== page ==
Thu Mar 14, 2013
While we’re running our Crowdsourced Sociology Rankings, people have been looking a little more closely at the U.S. News and World Report rankings. Over at Scatterplot, Neal Caren points out that U.S. News’s methods page has some details on the survey sample size and response rates. They’re bad:
Surveys were conducted in fall 2012 by Ipsos Public Affairs … Questionnaires were sent to department heads and directors of graduate studies (or, alternatively, a senior faculty member who teaches graduate students) at schools that had granted a total of five or more doctorates in each discipline during the five-year period from 2005 through 2009, as indicated by the 2010 “Survey of Earned Doctorates.” … The surveys asked about Ph.D. programs in criminology (response rate: 90 percent), economics (25 percent), English (21 percent), history (19 percent), political science (30 percent), psychology (16 percent), and sociology (31 percent). … The number of schools surveyed in fall 2012 were: economics—132, English—156, history—151, political science—119, psychology—246, and sociology—117. In fall 2008, 36 schools were surveyed for criminology.
So, following Neal, this tells us the Sociology rankings are based on a survey of 117 Heads and Directors with a response rate of 31 percent, which is thirty six people in total. For Economics you have 33 people, for History 29 people, for Political Science 36 people, for Psychology 40 people, and for English 33 people. The methods page also notes that they calculate the scores using a trimmed mean, so they throw out two observations each time (the highest and the lowest). The upshot is that the average score of a department is likely to have rather wide confidence intervals.
Update: These numbers are too low. Read on.
I guess it’s possible that U.S. News might mean that the effective N of, e.g., the Sociology survey is 117, and that’s the result of a larger initial survey which yielded a 31 percent response rate. On that interpretation they initially contacted 378 departments (or thereabouts). That would be a non-standard way of describing what you did. Normally, if you give a raw number for the sample size and tell us the response rate, the raw number is the N you began with, not the N you ended up with. More importantly, there aren’t 378 Ph.D granting Sociology departments in the U.S.—a quick check of the Survey of Earned Doctorates suggests that there were 167 in 2010. That suggests that 117 is about right for the number who had awarded five or more in the past five years, and that this is the total initial N. Same goes for Economics, which has 179 Ph.D programs in the 2010 SED.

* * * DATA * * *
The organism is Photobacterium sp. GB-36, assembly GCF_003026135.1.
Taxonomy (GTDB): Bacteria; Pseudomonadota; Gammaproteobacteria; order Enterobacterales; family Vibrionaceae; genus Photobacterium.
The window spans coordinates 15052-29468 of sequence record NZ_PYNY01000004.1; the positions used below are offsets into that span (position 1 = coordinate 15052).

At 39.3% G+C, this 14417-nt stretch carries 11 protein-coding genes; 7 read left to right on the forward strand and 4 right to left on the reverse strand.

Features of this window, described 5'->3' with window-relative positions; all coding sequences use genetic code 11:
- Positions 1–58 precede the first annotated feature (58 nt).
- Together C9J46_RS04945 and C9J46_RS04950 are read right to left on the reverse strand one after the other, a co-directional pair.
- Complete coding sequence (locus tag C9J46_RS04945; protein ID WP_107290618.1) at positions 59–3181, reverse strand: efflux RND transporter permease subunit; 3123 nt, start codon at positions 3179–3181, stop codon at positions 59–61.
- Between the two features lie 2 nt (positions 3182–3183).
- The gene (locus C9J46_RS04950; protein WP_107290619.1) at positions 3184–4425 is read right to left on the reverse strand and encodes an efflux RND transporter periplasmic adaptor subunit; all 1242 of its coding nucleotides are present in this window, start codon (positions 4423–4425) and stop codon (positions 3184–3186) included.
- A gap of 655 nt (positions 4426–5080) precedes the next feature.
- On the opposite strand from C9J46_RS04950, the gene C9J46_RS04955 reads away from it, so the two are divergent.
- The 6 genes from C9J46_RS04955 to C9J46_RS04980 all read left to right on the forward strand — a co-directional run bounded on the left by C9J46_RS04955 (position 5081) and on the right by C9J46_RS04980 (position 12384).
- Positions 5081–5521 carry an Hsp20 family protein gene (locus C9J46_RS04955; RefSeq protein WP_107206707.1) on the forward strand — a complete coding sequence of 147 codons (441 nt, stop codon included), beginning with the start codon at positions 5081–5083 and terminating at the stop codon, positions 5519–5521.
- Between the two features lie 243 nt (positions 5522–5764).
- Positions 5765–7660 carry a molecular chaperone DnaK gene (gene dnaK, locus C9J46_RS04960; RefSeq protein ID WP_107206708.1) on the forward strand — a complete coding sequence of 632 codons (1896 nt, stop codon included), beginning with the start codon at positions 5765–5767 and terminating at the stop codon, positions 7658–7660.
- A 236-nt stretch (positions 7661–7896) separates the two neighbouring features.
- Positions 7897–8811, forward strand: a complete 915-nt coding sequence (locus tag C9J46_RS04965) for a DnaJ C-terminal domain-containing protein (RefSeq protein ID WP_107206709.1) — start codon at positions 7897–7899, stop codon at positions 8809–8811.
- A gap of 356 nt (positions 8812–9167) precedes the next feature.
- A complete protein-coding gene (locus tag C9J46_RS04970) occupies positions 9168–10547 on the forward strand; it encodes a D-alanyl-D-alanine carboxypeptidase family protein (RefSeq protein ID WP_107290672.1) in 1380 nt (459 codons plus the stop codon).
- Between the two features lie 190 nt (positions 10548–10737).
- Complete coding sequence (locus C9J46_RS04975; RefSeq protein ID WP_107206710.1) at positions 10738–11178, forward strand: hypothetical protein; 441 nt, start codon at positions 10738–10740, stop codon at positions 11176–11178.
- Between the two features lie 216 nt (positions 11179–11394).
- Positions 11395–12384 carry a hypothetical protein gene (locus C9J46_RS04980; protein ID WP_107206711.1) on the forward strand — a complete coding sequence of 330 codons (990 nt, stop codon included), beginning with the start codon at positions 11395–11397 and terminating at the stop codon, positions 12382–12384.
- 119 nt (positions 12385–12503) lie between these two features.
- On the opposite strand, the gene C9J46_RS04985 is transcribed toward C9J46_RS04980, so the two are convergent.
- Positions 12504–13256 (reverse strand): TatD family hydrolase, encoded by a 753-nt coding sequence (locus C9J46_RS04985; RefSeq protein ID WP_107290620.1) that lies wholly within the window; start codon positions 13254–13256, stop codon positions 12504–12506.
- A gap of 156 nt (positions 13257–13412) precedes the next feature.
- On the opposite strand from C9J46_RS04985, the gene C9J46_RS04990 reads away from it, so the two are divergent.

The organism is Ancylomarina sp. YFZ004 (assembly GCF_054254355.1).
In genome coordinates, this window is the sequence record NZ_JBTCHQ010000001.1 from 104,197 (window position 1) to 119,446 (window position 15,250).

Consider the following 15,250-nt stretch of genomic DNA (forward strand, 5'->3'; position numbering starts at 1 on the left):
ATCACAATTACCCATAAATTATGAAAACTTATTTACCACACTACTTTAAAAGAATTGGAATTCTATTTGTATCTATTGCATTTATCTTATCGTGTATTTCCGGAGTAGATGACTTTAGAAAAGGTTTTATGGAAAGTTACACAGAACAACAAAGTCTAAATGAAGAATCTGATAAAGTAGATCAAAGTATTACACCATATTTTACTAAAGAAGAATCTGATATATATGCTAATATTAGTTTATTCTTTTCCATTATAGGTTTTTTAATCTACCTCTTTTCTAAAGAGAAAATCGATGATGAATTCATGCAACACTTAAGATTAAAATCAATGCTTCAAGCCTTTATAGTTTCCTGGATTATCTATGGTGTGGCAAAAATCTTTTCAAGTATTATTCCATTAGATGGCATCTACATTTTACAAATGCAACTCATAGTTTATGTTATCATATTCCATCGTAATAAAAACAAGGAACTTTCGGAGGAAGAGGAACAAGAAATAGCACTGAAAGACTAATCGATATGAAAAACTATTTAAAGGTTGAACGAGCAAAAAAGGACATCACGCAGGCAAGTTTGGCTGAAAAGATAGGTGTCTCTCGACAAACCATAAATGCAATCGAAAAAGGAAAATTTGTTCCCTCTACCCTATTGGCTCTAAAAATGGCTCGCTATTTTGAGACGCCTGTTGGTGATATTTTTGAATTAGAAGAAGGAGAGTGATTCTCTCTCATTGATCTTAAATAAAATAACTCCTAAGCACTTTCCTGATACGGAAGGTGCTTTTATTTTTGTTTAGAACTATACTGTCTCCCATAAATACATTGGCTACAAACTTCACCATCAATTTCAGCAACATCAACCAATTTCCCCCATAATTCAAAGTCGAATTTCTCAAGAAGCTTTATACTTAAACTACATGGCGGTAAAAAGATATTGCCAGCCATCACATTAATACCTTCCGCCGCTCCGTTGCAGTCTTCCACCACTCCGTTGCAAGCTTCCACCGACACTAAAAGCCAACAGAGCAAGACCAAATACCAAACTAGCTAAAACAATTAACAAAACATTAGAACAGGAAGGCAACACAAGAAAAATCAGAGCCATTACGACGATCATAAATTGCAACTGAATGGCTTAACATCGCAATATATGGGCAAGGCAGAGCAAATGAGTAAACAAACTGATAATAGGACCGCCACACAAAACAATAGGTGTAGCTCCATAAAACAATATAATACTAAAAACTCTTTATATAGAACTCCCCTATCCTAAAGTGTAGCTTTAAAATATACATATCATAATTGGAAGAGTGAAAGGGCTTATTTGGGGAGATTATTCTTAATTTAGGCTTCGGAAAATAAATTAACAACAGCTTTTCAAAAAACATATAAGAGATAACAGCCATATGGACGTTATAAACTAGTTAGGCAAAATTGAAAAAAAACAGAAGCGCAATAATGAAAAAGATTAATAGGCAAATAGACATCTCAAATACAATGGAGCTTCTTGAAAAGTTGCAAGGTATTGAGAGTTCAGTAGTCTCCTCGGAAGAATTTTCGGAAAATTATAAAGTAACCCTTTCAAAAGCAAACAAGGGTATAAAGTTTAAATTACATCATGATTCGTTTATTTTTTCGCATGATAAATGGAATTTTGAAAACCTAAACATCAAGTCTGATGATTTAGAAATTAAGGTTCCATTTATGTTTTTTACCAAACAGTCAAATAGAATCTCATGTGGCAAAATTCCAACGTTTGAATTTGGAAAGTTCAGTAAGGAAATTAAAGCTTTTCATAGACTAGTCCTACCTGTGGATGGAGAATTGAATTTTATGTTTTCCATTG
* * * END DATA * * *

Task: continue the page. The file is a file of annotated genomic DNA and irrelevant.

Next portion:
Then again, the wording in the methods can also be read as saying every department received two surveys (“Questionnaires were sent to department heads and directors of graduate studies … at schools that had granted a total of five or more doctorates … during the five-year period from 2005 through 2009”). Looking more closely at the available SED data for 2006 to 2010 (one year off the USNWR dates, unfortunately), I found that 115 Sociology Departments met the stated criteria of having awarded five our more doctorates in the previous five years. If both the Dept Head and DGS in all those departments got a survey, this makes for an initial maximum N of 230. But that is still quite far from the 378 or so needed, if 117 is supposed to mean the 31 percent who responded rather than the total number initially surveyed.
So it seems like the most plausible interpretation is that for Sociology the number of schools surveyed is in fact 117, that every school received two copies of the questionnaire (one to the Head, one to the DGS or equivalent), but that the 31 percent response rate means “percent of schools from which at least one response was received”, and so the total N surveys for Sociology is somewhere between 36 and 72 people, with a similar range of between 30 and 80 for the other departments.